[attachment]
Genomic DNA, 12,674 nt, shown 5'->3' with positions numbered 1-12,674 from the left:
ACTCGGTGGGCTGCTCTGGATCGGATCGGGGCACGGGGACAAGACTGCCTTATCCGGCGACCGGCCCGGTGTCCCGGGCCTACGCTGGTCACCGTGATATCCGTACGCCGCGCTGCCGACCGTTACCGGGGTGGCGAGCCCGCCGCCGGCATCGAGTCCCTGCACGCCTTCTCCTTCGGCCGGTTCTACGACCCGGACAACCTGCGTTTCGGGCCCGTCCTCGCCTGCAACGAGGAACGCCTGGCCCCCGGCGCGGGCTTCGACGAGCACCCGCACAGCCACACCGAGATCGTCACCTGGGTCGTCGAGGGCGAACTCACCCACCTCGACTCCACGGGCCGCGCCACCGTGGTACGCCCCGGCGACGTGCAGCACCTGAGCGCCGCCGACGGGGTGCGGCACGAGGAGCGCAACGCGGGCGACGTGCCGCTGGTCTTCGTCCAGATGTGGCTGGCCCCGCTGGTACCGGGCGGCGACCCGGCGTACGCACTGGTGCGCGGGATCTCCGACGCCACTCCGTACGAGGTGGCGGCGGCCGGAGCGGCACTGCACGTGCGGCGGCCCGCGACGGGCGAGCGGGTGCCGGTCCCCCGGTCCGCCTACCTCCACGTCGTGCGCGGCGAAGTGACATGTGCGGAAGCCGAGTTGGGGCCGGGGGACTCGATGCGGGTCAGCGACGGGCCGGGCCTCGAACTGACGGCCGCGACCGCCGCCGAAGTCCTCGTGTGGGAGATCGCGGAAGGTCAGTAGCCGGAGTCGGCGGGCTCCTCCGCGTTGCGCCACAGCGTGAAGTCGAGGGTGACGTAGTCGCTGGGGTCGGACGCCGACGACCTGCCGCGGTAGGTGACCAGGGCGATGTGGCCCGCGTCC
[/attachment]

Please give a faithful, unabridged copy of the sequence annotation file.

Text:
Genomic DNA, 12,674 nt, shown 5'->3' with positions numbered 1-12,674 from the left:
ACTCGGTGGGCTGCTCTGGATCGGATCGGGGCACGGGGACAAGACTGCCTTATCCGGCGACCGGCCCGGTGTCCCGGGCCTACGCTGGTCACCGTGATATCCGTACGCCGCGCTGCCGACCGTTACCGGGGTGGCGAGCCCGCCGCCGGCATCGAGTCCCTGCACGCCTTCTCCTTCGGCCGGTTCTACGACCCGGACAACCTGCGTTTCGGGCCCGTCCTCGCCTGCAACGAGGAACGCCTGGCCCCCGGCGCGGGCTTCGACGAGCACCCGCACAGCCACACCGAGATCGTCACCTGGGTCGTCGAGGGCGAACTCACCCACCTCGACTCCACGGGCCGCGCCACCGTGGTACGCCCCGGCGACGTGCAGCACCTGAGCGCCGCCGACGGGGTGCGGCACGAGGAGCGCAACGCGGGCGACGTGCCGCTGGTCTTCGTCCAGATGTGGCTGGCCCCGCTGGTACCGGGCGGCGACCCGGCGTACGCACTGGTGCGCGGGATCTCCGACGCCACTCCGTACGAGGTGGCGGCGGCCGGAGCGGCACTGCACGTGCGGCGGCCCGCGACGGGCGAGCGGGTGCCGGTCCCCCGGTCCGCCTACCTCCACGTCGTGCGCGGCGAAGTGACATGTGCGGAAGCCGAGTTGGGGCCGGGGGACTCGATGCGGGTCAGCGACGGGCCGGGCCTCGAACTGACGGCCGCGACCGCCGCCGAAGTCCTCGTGTGGGAGATCGCGGAAGGTCAGTAGCCGGAGTCGGCGGGCTCCTCCGCGTTGCGCCACAGCGTGAAGTCGAGGGTGACGTAGTCGCTGGGGTCGGACGCCGACGACCTGCCGCGGTAGGTGACCAGGGCGATGTGGCCCGCGTCC